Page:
Last year, Panerai gave its clients the chance to go for extreme experiences with South African-born Swiss explorer Mike Horn and French free diver Guillaume Nery. How will the current travel bans affect such offerings?

We have two experiences planned – one with Mike Horn in the North Pole and another with the Luna Rossa sailing team in Auckland during America’s Cup next year. We have had to delay all the others because of the travel bans. I went for the experiences with the Italian navy in La Spezia and Guillaume Nery in Tahiti. The most memorable part was seeing the smiles on the participants’ faces. Some have already booked, with no limit, their places for all of the other experiences to come.

How are you meeting the challenges of Covid-19?

With 19 subsidiaries and 150 boutiques worldwide, we have had to organise ourselves according to the situations and the health and safety of our people in different countries. We have been in survival mode for many weeks, but some countries are now slowly reopening. International travellers are important but Panerai has always been very strong with local customers. In countries like Singapore, Japan and the US, we sell mainly to locals. This is a major asset for the brand.

My Reading Room


Chabi Nouri became the first female CEO within the Richemont group when she took the reins at Piaget in April 2017, and for the Swiss national, gender is just part of the equation. Via an e-mail interview, she declares: “I believe in diversity as it strengthens an organisation and fosters creativity and innovation. Diversity in terms of gender, culture and one’s background – these are strong assets.” During these trying times, Nouri shares how she is continuing to broaden how she and her team can stay connected to Piaget’s clients.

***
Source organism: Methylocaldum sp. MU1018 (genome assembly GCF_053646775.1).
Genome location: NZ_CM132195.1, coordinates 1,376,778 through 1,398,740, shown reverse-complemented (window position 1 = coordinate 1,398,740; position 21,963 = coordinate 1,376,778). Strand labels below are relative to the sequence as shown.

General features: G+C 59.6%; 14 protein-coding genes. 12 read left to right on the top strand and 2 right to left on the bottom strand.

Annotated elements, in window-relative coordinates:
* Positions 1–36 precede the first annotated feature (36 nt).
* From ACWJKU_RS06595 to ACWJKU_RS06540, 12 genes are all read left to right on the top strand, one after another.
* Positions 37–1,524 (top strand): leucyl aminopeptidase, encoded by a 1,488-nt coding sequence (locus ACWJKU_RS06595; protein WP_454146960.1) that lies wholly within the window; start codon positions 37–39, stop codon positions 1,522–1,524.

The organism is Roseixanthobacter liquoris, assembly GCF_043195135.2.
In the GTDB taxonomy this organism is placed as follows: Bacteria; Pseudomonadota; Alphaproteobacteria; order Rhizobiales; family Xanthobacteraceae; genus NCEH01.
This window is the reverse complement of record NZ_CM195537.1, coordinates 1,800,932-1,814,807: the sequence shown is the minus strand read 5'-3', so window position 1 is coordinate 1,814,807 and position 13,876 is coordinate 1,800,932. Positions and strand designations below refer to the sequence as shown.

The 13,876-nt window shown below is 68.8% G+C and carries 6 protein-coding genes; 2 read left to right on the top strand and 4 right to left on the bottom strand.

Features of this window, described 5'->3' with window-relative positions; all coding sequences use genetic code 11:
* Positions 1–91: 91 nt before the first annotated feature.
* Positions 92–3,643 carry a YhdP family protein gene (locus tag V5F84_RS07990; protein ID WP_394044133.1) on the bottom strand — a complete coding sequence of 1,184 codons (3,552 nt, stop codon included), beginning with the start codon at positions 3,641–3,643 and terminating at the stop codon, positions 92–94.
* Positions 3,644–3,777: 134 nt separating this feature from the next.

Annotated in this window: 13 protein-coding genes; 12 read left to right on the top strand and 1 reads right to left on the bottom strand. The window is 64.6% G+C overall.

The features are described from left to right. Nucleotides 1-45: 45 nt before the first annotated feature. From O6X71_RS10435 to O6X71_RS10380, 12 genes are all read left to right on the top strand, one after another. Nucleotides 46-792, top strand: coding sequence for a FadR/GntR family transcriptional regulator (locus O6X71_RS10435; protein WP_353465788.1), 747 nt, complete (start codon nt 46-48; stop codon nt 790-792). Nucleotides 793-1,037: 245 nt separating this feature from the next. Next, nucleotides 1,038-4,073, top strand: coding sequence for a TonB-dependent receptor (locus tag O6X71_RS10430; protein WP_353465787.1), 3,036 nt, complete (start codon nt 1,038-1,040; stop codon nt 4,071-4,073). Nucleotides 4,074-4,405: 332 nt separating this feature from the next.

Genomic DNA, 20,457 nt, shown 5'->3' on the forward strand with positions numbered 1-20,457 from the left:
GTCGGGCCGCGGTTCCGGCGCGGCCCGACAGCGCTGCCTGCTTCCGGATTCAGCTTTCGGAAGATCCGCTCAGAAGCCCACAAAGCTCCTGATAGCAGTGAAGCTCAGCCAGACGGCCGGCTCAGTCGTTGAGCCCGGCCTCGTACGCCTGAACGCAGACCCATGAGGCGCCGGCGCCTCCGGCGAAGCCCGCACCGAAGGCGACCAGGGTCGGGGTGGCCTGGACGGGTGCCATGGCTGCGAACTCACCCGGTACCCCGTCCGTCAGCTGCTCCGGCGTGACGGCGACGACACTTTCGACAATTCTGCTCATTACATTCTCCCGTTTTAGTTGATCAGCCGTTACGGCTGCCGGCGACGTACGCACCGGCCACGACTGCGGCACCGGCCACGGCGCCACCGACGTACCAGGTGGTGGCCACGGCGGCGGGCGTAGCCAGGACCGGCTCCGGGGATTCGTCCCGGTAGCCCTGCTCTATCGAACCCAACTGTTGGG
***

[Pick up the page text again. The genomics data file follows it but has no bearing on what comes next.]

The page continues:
With several new Gala jewellery watches this year and whimsical campaigns such as Sunny Side of Life in recent years, is Piaget looking to shift its focus to feminine offerings?

Our focus is on precious watches for men and women. The preciousness lies in the crafts and unique know-how of the maison. From ultra-thin watches and audacious complications to gem-set and jewellery watches, all are designed for women as much as they are for men. We have two strong heritage pillars, watchmaking and jewellery.

The 2mm-thin Altiplano Ultimate Concept has been released as a made-to-order timepiece. Are customisation and special orders an area of the business that Piaget is looking to further grow?

Personalisation has always been important for Piaget and we receive many requests from our clients. Back in the 1960s, we had what we called the Piaget Style Selector, offering clients a choice of dials with different ornamental stones, precious gems or hand-engraved motifs. Today, we continue to do so through Infinitely Personal Concept, our online app that lets you design your Altiplano Ultimate Concept. You can choose the colour of the bridges, screws and hands, and even engrave your initials or lucky number on a dedicated part on the dial.

What is your game plan for leading the brand and your team during this crisis?